In a statement of breath-taking hypocrisy, the government has accused rail, postal, and airline workers going on strike as causing “untold misery” and showing “contempt for ordinary people”. For many people in the UK, who have been hit repeatedly by Tory cuts, this accusation will be met with a mixture of incredulity and morbid amusement.
Since the Conservatives first came to power in 2010, more than 1 million public sector jobs have been lost; the number of homeless children has risen by 60%; in-work poverty now effects one in eight workers; funding for local government (councils) has been cut by 40%, and will be further decimated in coming years; the number of people dependent on food banks is fast-approaching one million; disability benefits have been stripped to the bone; and benefit sanctions have led to a spike in the number of suicides.
Despite all this, government debt has actually increased by over £500 billion since 2010.
At the same time, we have witnessed a historic transfer of wealth from the poor to the rich. The richest 1,000 families in the UK have more than doubled their wealth since the onset of the crisis in 2007-2008! The very people who should have been put in jail after the financial collapse have received handsome bonuses.
Many economists and political commentators now see this period as a “lost decade” for workers and so-called “ordinary people”.
And then the Tories have the nerve to accuse rail, postal, and airline workers of bringing despair to the streets of Britain? This is hypocrisy of the highest order!
The Tory press has also been quick to denounce the strikes, portraying them as calculated attempts to bring down the government.
In reality, the Rail, Maritime, and Transport (RMT) union’s ongoing dispute with Southern Rail is about the issue of customer safety – in a bid to boost profits, Southern Rail is attempting to remove safety-critical conductors from trains. Similarly, the postal workers union (CWU) took action because of the announcement of widespread post office closures, as well as cuts to staff pensions. Airline workers, organised by Unite the union, will be taking strike action against a proposed three-year pay deal which barely kept pace with inflation, whilst eroding terms and conditions, including freezing overtime payments.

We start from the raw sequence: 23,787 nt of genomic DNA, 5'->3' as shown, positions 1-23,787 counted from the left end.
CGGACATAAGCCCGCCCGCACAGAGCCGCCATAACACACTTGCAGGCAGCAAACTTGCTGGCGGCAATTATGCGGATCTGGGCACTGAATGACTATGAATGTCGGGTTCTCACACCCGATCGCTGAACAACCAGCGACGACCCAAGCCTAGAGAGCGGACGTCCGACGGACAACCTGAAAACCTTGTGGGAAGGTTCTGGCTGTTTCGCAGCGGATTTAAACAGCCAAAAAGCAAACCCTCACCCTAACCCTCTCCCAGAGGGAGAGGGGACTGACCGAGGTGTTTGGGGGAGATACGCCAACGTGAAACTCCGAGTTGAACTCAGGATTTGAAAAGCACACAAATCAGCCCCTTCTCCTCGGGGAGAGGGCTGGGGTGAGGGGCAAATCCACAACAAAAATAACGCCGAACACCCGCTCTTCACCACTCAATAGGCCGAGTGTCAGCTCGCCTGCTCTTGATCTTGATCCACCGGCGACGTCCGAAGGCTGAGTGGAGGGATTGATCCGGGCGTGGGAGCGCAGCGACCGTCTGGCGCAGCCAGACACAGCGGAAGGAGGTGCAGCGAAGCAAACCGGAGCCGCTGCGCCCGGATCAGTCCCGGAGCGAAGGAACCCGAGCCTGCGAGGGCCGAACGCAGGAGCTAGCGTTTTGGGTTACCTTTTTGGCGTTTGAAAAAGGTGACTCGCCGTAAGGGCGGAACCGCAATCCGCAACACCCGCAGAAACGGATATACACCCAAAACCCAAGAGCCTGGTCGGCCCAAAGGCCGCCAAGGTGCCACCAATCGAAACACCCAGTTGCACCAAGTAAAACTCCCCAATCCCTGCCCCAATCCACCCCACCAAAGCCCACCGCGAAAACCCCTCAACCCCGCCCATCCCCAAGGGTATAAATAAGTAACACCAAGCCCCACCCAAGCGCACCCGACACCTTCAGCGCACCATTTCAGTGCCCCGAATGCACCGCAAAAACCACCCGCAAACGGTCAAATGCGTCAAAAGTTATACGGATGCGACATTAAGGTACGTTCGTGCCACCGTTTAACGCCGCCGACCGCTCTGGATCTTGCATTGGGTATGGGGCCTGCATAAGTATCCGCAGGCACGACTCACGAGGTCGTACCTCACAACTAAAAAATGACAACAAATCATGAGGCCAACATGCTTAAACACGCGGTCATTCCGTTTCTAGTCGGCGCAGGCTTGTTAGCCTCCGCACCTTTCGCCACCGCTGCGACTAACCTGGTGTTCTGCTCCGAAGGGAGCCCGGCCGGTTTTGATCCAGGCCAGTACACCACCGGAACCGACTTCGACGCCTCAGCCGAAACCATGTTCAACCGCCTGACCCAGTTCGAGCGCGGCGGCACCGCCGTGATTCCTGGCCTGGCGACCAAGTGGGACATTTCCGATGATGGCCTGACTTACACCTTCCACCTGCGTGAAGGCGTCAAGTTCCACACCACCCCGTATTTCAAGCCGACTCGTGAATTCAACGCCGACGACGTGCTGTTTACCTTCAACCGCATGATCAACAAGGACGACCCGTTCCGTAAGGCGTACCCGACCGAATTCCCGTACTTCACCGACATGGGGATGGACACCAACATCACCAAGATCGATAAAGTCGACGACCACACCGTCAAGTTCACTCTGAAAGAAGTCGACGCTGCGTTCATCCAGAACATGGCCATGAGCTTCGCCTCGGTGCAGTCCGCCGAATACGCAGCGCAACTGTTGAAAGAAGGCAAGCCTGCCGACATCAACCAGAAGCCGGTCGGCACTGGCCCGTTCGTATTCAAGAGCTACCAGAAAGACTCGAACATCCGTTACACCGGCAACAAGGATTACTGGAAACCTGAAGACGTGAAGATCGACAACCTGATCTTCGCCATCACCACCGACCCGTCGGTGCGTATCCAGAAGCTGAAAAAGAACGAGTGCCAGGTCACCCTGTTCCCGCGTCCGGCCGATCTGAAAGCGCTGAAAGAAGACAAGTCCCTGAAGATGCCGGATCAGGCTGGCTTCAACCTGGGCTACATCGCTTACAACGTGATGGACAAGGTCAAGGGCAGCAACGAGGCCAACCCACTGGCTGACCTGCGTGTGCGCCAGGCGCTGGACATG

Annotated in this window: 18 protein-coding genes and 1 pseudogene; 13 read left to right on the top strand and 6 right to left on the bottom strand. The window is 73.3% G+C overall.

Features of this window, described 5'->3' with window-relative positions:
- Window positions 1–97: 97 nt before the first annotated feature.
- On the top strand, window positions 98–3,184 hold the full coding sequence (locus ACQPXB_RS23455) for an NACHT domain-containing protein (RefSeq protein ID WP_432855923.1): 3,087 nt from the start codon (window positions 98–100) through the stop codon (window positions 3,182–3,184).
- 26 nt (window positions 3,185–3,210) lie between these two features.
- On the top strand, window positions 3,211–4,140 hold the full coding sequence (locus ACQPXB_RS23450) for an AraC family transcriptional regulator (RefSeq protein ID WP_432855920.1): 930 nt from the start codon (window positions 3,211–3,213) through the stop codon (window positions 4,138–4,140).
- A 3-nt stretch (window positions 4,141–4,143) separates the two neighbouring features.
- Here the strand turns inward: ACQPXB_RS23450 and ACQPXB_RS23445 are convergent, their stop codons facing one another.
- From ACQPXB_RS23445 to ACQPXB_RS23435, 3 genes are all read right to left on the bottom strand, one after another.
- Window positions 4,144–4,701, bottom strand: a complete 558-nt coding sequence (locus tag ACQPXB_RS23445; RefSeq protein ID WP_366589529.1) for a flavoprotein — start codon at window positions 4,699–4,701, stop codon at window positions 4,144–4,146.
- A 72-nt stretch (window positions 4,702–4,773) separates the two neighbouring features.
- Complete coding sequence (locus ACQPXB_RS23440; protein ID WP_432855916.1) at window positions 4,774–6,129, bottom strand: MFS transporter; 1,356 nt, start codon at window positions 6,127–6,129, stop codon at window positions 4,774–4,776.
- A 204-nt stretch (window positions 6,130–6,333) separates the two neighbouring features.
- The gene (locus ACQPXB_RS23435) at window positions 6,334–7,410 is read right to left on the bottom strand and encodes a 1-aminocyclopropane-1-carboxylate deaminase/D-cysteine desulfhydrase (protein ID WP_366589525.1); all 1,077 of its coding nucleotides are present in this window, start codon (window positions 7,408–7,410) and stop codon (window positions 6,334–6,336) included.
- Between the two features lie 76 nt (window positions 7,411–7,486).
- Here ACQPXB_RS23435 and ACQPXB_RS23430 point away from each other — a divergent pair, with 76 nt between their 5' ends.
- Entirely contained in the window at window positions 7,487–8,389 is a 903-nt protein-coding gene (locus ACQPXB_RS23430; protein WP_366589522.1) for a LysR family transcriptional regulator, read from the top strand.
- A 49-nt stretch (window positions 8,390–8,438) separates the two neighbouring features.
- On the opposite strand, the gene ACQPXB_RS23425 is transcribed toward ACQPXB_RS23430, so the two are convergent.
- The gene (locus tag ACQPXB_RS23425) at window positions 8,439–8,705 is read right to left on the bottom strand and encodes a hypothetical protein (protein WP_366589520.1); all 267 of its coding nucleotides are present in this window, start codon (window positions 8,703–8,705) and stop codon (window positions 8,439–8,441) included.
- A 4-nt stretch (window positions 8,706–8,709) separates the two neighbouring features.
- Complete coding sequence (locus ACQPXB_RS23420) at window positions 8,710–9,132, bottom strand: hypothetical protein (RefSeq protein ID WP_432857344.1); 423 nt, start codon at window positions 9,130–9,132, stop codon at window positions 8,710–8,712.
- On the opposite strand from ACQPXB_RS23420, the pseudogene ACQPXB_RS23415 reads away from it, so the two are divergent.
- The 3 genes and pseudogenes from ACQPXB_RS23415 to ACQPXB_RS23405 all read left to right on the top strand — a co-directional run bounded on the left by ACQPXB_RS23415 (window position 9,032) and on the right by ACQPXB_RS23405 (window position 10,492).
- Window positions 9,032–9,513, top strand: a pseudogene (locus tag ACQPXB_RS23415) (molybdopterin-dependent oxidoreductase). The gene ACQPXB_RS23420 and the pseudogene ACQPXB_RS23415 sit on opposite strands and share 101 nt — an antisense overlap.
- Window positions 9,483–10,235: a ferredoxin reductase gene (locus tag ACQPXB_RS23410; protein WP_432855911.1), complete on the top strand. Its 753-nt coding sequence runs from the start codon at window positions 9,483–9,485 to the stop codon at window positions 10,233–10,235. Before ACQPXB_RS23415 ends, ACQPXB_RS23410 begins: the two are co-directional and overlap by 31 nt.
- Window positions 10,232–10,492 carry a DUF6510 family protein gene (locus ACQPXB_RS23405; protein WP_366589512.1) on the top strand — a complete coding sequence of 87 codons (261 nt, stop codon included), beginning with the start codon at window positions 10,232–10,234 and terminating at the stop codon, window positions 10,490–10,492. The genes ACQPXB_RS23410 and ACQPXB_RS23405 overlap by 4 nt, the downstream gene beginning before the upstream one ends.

Clearly these strikes are not attempts to bring down the government – they are based on legitimate workplace grievances which are being ignored by the bosses.
But if we did want to get rid of the Tories, there is much that can be learned from the ongoing disputes.
Getting the Tories out!
Britain now has the most repressive trade union legislation in western Europe – a fact explicitly acknowledged by Labour’s current worker-friendly leader Jeremy Corbyn.
Since the introduction of the Employment Act 1980, which was conceived by the Thatcher government as a way of hamstringing the trade union movements’ collective strength, it has been illegal for workers to take solidarity action (“sympathy strikes”) with workers in another industry. Unsurprisingly, the succeeding New Labour government, under Tony Blair and Gordon Brown, refused to repeal this legislation, despite sustained pressure from the trade union movement
This effectively makes general strikes, which really do have the power to topple governments, illegal – although it has not stopped sympathy strikes from taking place altogether.
The Trade Union Bill, passed into law earlier this year, presents another obstacle to workers taking strike action. According to the new legislation, strike action must now be backed by a turnout of 50% (formerly 40%) of all eligible voters and then a “yes” vote of at least 40%. That amounts to 80% of those voting, on a 50% turnout).
Coming from the Tories, who were voted into parliament with a derisory 24% vote share, this is yet more hypocrisy.
Today, however, the ongoing postal, rail, and airline disputes indicate a way around such anti-union legislation. Workers in all industries have individual grievances with their employers. These include postal, rail, and airline workers, but also education workers, health workers, civil servants, council workers, retail workers – we are all fighting against privatisation and its effects.
Although the law states that sympathy strikes are illegal, there is nothing stopping us from coordinating our fightback so that workers, each protesting their own grievances, are called out on the same day. The government’s assault on our living standards has been coordinated, so why shouldn’t our response?
The sheer panic that we are seeing from the government over the current Christmas strikes, which are, in truth, relatively small-scale, provides just a glimmer of what could be achieved by a properly coordinated nationwide fightback.
A general strike, unseen in Britain since 1926, has the power to bring the country to a standstill, and to remove the hated Tories from government. It could also pose the question of power – who runs the country, the bosses or the workers? – and lead to a more fundamental restructuring of society.
As the late Bob Crow famously stated:
If one person spits it won’t make a difference, but if we all spit, we’ll drown the b*stards!
Let’s follow the lead of the rail, postal and airline workers.
Let’s make 2017 the year that the labour movement fights back!
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